Introduction: Long-term renal-transplantation outcomes are reportedly impaired by acute and chronic nephrotoxicity caused by calcineurin inhibitors (CNI), while recent renal transplant results have improved remarkably due to progress in the development of immunosuppressive drugs. Everolimus (EVL) belongs to a novel class of immunosuppressive agents, known as mammalian target of rapamycin (mTOR) inhibitor or proliferation signal inhibitor, which allow dose reduction or even complete withdrawal of CNI. mTOR inhibitor, such as EVL appear to exacerbate pre-existing proteinuria and may ameliorate nephrotoxicity caused by CNI. We describe herein one patient showing histological improvement of CNI nephrotoxicity with EVL.
Patient: A 53-year-old, female underwent her third living-donor transplantation. We used cyclosporine (CsA), mycophenolate mofetil (MMF), prednisolone (PSL) and basiliximab. Diuresis was obtained immediately, but on post-operative day 3 (POD 3), urine volume decreased and renal function gradually deteriorated. On POD 14, renal biopsy (BTx) revealed CsA-induced nephrotoxicity. Renal function improved with a reduction in the CsA dose, and the patient was subsequently discharged on POD 30 with a serum creatinine level (S-Cr) 1.07 (mg/dL). Acute r rejection occurred three times, but each time renal function was improved by anti-rejection therapy, and subsequently stabilized with S-Cr levels in the 1.4-1.6 range. S-Cr suddenly rose to 4.03 on POD 293. Histopathological examination showed CsA nephrotoxicity. Although we reduced the CsA dose, her renal function remained unstable. We changed CsA to EVL on POD 341, and renal function subsequently stabilized. On POD 420, her S-Cr level was 1.17, and BTx showed amelioration of nephrotoxicity findings.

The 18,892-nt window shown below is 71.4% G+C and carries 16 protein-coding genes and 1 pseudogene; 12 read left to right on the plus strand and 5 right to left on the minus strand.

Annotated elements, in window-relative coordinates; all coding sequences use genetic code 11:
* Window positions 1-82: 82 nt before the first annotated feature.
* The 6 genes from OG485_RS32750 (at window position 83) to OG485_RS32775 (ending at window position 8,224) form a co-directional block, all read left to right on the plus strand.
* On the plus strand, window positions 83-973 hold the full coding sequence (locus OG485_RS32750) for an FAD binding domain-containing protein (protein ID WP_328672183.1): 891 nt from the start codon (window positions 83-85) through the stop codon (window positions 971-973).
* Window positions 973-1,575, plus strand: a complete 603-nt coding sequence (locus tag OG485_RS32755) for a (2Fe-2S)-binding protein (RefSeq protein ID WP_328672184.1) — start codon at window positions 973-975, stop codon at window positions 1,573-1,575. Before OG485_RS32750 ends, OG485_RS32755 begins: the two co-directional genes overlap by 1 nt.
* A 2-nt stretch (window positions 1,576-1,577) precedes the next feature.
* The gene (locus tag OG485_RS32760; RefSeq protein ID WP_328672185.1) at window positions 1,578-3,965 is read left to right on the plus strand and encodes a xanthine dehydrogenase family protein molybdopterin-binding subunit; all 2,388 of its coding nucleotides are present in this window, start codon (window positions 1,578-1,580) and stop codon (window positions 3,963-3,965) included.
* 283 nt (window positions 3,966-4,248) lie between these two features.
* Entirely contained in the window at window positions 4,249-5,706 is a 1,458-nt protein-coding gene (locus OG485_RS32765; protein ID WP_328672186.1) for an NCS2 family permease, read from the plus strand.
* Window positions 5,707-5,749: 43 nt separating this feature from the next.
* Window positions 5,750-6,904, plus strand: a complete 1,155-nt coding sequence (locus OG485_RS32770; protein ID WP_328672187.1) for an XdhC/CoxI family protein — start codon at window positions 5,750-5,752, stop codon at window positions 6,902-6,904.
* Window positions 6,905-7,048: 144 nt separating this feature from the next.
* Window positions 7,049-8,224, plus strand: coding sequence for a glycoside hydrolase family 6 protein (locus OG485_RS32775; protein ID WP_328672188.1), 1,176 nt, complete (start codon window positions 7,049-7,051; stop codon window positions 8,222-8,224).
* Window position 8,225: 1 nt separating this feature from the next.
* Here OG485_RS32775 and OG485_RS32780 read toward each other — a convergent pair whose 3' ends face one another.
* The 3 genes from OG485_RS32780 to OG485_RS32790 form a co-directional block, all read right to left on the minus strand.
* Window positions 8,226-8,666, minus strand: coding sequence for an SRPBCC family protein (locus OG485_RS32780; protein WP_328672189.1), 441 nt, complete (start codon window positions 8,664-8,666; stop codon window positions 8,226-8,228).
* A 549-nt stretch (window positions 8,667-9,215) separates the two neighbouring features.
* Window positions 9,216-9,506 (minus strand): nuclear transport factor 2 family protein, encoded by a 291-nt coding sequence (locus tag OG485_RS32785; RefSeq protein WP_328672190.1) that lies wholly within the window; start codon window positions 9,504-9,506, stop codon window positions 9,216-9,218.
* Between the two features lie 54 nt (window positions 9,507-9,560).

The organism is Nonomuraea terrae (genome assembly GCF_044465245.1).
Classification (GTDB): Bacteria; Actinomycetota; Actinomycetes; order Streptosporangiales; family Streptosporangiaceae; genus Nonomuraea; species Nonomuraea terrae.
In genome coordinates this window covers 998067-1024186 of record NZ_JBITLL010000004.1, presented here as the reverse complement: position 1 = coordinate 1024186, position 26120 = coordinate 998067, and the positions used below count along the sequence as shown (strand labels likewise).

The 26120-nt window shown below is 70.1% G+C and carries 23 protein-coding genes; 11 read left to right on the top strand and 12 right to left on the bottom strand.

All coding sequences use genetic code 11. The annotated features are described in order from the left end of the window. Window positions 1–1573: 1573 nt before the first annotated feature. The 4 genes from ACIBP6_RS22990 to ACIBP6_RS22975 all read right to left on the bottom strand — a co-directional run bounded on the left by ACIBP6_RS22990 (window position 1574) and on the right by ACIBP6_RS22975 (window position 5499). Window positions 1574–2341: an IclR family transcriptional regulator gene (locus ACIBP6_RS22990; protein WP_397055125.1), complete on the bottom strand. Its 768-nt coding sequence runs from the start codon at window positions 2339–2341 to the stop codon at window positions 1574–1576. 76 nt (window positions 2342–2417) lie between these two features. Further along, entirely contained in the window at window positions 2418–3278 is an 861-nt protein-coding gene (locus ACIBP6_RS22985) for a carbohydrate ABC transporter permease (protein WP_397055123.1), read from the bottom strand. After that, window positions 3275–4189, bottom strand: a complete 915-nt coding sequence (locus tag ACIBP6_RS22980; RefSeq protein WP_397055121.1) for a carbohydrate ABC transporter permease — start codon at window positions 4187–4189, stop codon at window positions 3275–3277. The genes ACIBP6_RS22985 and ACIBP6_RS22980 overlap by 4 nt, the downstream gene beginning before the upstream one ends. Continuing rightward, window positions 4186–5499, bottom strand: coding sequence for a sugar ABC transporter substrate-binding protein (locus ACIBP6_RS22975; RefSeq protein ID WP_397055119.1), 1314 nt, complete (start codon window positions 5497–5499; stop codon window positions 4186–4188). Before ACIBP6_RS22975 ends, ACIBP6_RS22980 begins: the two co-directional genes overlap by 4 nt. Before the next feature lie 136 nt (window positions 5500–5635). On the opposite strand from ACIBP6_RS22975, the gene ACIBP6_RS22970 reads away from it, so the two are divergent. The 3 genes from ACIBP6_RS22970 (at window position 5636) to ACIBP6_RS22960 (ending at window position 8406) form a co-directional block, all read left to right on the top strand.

Conclusion: In this patient, we obtained improvement of renal dysfunction caused by CsA nephrotoxicity without rejection by switching CsA to EVL (EVL +MMF+PSL). EVL can be safely used as an alternative to CsA, and it is anticipated that EVL+MMF+PSL will become one of the choices for immunosuppressive therapy in the future.
Koichi Kozaki, Kenji Yuzawa and Haruo Ohtani